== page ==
Pittsburgh Pagans Motorcycle Club Vice-President Pleads Guilty to Illegally Possessing Firearms

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PITTSBURGH, PA – The vice-president of the Pagans Motorcycle Club, Pittsburgh Chapter pleaded guilty in federal court to a charge of violating federal firearms laws, Acting United States Attorney Stephen R. Kaufman announced today.

Patrick Rizzo, 46, formerly of McKees Rocks, PA 15136, pleaded guilty to one count before United States District Judge Robert J. Colville.

In connection with the guilty plea, the court was advised that the Greater Pittsburgh Safe Streets Task Force conducted a long-term investigation into drug-trafficking and illegal firearms activity occurring in the Western District of Pennsylvania, involving, among others, members and associates of the Pagans Motorcycle Club (MC), Pittsburgh Chapter. One of the targets of the investigation was Pagans MC Vice President, Patrick Rizzo.

Beginning in August of 2020 and continuing through November 2020, the FBI conducted a federal Title III investigation, which resulted in the interception of thousands of wire and electronic communications over a total of ten telephones, one of which was Rizzo’s.

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In connection with his guilty plea, Rizzo admitted that on October 17 and 18, 2020, over intercepted communications, Rizzo and other members of the conspiracy discussed Rizzo possessing a “Judge” – that is, a Taurus Judge revolver. Then, on October 21, 2020, Rizzo acknowledged that he was the subject of a lawful traffic stop by City of Pittsburgh Police (PBP) after he nearly caused an accident in downtown Pittsburgh. After smelling marijuana coming from the inside of the vehicle, Rizzo was patted down, and a marijuana roach was found on his person. Law enforcement searched his vehicle and located a Black Taurus Judge revolver with five live rounds, as well as a black holster for the firearm in the center console. Rizzo further admitted that he has a prior felony conviction and could not lawfully possess that firearm.

Further, in connection with his guilty plea, Rizzo also admitted that on December 8, 2020, law enforcement executed a federal search warrant at his apartment and located two additional handguns, one of which was stolen as well as related magazines and 165 rounds of ammunition. Further, law enforcement seized marijuana, packaged for resale, as well as user quantities of heroin and cocaine and paraphernalia related to using controlled substances. Rizzo admitted that in addition to his prior felony conviction, which prohibited him from possessing these firearms and ammunition as well, it was also illegal for him to possess them because he was an unlawful user of and addicted to controlled substances.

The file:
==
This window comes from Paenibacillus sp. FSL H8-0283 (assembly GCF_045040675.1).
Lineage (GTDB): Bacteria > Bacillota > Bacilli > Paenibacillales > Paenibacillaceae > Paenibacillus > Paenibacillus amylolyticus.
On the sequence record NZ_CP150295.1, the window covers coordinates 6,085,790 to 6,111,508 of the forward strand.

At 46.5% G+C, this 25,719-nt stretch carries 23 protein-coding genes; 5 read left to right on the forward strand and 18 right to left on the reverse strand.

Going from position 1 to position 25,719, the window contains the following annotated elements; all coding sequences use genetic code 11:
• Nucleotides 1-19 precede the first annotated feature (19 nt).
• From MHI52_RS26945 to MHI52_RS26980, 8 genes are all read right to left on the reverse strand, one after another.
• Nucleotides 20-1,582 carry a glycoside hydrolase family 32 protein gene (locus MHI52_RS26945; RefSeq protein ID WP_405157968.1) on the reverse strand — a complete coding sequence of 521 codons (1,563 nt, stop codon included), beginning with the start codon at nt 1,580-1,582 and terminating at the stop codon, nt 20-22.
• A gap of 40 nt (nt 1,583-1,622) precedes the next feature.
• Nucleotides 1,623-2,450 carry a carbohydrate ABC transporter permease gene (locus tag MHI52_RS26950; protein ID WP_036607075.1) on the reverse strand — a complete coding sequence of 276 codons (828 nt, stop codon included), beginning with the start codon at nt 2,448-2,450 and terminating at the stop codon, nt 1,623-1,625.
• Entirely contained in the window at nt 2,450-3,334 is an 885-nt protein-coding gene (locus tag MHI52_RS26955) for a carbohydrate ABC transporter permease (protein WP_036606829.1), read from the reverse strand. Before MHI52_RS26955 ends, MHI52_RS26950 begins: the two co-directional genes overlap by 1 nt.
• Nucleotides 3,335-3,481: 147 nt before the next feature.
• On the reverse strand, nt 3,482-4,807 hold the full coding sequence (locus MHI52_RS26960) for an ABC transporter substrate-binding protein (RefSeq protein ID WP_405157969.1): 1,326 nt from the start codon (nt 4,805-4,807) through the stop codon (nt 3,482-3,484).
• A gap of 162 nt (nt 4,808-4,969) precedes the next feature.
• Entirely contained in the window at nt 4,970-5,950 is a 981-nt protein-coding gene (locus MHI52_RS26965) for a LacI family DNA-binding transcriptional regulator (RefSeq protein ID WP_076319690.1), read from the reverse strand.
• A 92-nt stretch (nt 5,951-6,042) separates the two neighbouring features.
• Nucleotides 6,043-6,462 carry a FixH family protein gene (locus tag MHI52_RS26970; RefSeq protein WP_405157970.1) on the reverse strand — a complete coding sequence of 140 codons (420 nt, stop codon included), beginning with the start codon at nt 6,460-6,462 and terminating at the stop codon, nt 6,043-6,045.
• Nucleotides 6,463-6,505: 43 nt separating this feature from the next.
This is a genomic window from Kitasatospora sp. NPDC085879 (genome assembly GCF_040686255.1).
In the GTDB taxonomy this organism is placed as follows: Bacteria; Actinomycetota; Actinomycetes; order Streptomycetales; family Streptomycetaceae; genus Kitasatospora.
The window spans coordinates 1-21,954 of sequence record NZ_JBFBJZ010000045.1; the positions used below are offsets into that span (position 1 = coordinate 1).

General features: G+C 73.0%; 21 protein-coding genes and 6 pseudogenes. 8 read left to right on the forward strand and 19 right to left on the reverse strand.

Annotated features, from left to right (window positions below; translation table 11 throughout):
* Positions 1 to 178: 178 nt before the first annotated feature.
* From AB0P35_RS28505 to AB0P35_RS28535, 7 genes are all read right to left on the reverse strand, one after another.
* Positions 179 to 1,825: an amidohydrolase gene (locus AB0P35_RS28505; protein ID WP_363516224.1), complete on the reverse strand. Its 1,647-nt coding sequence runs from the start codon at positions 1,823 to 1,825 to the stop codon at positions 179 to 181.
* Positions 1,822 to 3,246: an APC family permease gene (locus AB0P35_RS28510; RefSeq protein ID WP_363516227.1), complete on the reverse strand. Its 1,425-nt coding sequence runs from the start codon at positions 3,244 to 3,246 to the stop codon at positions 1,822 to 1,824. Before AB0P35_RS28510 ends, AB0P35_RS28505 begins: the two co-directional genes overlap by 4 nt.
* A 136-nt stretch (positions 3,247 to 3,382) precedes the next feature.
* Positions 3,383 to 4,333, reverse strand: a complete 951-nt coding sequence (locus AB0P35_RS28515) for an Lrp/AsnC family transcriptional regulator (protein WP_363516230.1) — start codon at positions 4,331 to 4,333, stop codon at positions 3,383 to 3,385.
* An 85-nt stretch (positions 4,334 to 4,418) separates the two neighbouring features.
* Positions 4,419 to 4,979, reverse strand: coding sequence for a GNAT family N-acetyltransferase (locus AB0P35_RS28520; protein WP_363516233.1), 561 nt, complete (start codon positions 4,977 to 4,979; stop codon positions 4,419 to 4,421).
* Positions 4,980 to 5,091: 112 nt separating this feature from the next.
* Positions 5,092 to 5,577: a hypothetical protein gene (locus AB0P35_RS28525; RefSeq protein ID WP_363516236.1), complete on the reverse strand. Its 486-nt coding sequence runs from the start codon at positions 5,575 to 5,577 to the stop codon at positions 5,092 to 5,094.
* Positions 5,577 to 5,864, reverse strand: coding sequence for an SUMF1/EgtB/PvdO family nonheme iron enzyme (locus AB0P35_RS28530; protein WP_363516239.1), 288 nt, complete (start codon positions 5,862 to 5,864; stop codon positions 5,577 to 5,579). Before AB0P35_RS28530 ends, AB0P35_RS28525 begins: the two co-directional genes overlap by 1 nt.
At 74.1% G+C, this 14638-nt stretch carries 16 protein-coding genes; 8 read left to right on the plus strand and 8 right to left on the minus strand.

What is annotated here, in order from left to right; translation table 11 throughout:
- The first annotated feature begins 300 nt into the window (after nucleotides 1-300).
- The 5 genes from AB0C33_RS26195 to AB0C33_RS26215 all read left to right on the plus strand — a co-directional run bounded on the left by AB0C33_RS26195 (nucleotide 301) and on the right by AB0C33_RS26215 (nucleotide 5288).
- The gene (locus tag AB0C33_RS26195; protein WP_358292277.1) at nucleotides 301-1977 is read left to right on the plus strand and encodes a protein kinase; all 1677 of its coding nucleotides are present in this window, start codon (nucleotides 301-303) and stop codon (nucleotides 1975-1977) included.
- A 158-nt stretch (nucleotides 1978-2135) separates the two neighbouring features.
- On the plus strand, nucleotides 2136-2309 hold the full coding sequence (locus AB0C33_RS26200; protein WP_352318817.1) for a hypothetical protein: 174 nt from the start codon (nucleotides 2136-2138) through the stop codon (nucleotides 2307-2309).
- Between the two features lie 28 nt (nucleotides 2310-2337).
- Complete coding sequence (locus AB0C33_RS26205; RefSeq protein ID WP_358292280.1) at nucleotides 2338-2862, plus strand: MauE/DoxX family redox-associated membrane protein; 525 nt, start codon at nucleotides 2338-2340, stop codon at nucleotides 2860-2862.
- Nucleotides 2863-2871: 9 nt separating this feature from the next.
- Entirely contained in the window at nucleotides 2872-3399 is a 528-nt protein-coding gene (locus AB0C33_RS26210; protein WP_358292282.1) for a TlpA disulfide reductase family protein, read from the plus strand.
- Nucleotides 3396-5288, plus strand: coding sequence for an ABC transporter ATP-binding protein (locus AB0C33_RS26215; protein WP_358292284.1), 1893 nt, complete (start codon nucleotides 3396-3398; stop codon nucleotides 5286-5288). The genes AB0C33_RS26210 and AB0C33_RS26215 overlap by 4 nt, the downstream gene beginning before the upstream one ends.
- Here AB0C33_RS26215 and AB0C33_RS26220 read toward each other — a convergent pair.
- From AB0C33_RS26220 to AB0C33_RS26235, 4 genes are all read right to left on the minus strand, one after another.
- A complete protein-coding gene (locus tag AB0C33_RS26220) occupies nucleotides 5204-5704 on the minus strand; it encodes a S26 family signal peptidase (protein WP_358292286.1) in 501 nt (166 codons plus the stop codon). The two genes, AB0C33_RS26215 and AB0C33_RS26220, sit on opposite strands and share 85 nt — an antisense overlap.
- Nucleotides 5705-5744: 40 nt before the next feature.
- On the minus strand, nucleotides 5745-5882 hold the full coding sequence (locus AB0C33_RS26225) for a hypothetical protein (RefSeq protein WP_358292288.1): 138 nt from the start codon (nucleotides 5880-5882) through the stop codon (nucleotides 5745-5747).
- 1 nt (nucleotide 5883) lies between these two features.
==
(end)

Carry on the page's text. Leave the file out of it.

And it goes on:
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Judge Colville scheduled sentencing for October 26, 2021, at 9:00 a.m. The law provides for a total sentence of 10 years in prison, a fine of $250,000, or both. Under the Federal Sentencing Guidelines, the actual sentence imposed is based upon the seriousness of the offense and the prior criminal history, if any, of the defendant. Rizzo remains in custody pending sentencing.

Assistant United States Attorney Rebecca L. Silinski is prosecuting this case on behalf of the government.

The Federal Bureau of Investigation led the multi-agency investigation of this case, which also included the United States Postal Inspection Service, Drug Enforcement Administration, United States Marshals Fugitive Task Force, Allegheny County Sheriff’s Office, Pennsylvania State Police, Pittsburgh Bureau of Police, and the Pennsylvania Office of Attorney General Bureau of Narcotics Investigations. Other assisting agencies include the Allegheny County Police Department Homicide, Baldwin Police Department, Brentwood Police Department, McKees Rocks Police Department, Stowe Township Police Department and West Deer Township Police Department.

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This prosecution is a result of an Organized Crime Drug Enforcement Task Force (OCDETF) investigation. OCDETF identifies, disrupts, and dismantles high-level drug traffickers, money launderers, gangs, and transnational criminal organizations that threaten communities throughout the United States. OCDETF uses a prosecutor-led, intelligence-driven, multi-agency approach that leverages the strengths of federal, state, and local law enforcement agencies against criminal networks.